China has a lot more to lose than the U.S. from a trade war, Commerce Secretary Wilbur Ross said Monday, ahead of the visit of Chinese Vice Premier Liu He this week to Washington for trade talks.
The Chinese envoy is expected to arrive today.
Ross, speaking at a National Press Club luncheon, said he remains hopeful that the U.S. and China “can make a fair deal,” but also stressed that if they fail, “a trade tit-for-tat will not be economically life threatening to the United States.”
China has already hit U.S. pork, tree nuts, oranges, lemons, plums and other ag commodities with tariffs and the country is threatening soybeans and corn with additional tariffs.
Michelle Erickson-Jones, a Montana farmer who will testify today at a hearing on the U.S. plan to hit China with tariffs on $50 billion worth of imports, said that Chinese retaliation is already harming U.S. farmers. As part of its threatened retaliation, China said it would put a 25 percent tariff on U.S. soybeans and that’s already driving some Chinese buyers away from the U.S.
“The soy industry is close to that breaking point as sales of soybeans to China have fallen from about 255,000 metric tons in the first week of April, when the trade dispute began, to just 7,900 in the last week of April,” she said. “Cancellations have also jumped, to more than 140,000 metric tons in the week ending April 26; in the same week last year, there were no canceled sales at all.”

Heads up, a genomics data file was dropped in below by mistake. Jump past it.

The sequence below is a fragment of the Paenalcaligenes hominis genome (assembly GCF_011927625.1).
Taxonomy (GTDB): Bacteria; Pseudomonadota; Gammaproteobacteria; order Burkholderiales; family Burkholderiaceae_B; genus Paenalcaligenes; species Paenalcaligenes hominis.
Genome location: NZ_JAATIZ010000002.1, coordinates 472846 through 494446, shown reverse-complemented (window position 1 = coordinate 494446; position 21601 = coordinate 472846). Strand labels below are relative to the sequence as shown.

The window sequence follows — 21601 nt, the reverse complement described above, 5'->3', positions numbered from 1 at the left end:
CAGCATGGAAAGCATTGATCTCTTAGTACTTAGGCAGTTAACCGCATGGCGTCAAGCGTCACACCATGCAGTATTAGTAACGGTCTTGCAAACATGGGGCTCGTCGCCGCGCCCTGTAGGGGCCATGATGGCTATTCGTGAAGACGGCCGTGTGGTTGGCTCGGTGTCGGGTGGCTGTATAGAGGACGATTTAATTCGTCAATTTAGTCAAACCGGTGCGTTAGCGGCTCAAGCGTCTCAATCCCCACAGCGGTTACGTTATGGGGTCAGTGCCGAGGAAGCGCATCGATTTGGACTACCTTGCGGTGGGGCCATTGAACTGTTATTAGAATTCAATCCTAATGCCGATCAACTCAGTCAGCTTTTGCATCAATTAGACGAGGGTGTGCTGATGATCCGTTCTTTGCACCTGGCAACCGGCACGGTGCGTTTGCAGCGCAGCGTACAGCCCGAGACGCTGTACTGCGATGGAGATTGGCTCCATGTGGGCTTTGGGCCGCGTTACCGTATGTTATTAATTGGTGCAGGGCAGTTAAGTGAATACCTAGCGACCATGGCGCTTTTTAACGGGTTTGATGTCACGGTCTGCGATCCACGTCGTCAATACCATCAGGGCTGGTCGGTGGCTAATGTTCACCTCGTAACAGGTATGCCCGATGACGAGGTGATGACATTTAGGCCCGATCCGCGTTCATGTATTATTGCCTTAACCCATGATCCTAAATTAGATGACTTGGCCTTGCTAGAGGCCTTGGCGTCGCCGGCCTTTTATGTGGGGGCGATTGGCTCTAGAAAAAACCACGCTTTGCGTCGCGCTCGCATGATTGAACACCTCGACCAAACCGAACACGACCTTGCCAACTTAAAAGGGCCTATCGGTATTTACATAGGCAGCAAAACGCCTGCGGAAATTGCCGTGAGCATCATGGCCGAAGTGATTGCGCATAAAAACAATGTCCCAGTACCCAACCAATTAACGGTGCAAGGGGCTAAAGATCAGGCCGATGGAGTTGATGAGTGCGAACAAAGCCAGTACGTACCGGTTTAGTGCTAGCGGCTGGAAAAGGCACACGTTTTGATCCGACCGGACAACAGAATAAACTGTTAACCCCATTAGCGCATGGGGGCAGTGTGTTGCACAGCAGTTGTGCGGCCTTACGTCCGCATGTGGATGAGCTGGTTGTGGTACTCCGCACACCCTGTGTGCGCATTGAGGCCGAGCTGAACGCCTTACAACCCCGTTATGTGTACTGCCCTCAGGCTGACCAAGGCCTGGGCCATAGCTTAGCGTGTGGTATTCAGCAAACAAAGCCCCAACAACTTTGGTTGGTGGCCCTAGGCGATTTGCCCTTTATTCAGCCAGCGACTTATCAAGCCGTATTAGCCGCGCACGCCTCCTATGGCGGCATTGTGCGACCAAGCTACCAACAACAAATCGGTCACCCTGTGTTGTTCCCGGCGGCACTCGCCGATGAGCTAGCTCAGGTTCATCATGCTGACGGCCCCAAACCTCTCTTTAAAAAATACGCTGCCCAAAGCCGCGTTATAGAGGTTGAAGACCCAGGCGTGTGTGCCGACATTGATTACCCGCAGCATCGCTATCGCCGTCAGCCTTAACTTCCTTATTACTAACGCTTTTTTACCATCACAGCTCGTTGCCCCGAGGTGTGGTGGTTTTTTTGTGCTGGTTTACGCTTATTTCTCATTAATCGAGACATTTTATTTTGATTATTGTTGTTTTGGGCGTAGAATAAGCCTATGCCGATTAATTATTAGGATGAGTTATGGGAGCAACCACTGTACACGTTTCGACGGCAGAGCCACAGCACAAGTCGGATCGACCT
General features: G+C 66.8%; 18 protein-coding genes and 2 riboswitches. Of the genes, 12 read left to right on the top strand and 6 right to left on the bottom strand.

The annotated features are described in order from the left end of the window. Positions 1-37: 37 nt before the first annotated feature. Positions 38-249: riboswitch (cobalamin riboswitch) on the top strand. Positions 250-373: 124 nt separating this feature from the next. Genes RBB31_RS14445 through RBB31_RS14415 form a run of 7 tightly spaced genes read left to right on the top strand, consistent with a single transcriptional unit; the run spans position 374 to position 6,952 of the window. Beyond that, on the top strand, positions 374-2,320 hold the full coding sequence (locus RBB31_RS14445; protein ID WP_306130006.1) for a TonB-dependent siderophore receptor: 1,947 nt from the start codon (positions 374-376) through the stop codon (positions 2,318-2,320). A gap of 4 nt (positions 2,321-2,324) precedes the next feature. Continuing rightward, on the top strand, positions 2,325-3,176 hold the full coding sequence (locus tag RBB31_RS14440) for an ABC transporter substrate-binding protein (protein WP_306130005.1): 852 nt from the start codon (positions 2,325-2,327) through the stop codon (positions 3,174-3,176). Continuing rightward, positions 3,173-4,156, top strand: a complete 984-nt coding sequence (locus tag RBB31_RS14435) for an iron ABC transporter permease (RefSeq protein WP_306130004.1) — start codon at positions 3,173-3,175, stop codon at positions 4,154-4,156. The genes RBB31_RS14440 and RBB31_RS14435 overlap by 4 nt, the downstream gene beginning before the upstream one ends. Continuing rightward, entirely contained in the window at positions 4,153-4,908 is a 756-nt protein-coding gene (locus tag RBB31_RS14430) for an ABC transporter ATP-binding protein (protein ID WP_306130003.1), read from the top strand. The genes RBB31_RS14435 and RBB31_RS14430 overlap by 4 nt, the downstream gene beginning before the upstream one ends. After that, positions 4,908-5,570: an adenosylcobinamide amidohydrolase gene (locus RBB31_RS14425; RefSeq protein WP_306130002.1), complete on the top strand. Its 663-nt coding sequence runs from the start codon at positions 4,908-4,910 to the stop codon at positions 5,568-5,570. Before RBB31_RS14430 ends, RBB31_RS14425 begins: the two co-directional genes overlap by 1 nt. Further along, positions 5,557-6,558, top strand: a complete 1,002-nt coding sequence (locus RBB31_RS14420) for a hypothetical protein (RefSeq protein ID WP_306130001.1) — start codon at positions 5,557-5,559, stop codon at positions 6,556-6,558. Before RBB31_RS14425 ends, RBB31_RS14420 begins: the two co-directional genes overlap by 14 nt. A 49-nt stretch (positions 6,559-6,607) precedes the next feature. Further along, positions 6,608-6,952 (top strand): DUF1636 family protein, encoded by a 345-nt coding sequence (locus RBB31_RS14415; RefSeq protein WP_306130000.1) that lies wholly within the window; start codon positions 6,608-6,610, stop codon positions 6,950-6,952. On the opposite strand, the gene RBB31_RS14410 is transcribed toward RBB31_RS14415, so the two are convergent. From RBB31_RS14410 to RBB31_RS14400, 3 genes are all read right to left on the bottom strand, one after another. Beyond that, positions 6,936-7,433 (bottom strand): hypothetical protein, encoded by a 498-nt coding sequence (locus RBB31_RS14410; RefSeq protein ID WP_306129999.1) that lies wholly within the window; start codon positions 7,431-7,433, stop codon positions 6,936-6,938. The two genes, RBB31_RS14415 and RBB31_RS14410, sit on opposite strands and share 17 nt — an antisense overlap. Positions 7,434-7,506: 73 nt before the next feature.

But Ross played down the effects of Chinese retaliation on farmers, stressing that China could not completely replace U.S. soybeans with imports from Brazil.
“It is true that China is our largest customer, he said. “But it also is true that Brazil accounts for a bit more than 50 percent of Chinese imports, while we are 30 percent. For Brazil to replace us, they would have to increase their exports to China by 60 percent.”
Reports boost soybean, pork prices
Meanwhile, reports that China will back away from its threats to slap tariffs on U.S. farm goods helped bolster pork and soybean futures on Monday.
According to the Wall Street Journal, China might remove its threatened agricultural tariffs in exchange for the U.S. removing sanctions imposed on Chinese phone company ZTE for selling equipment to Iran.
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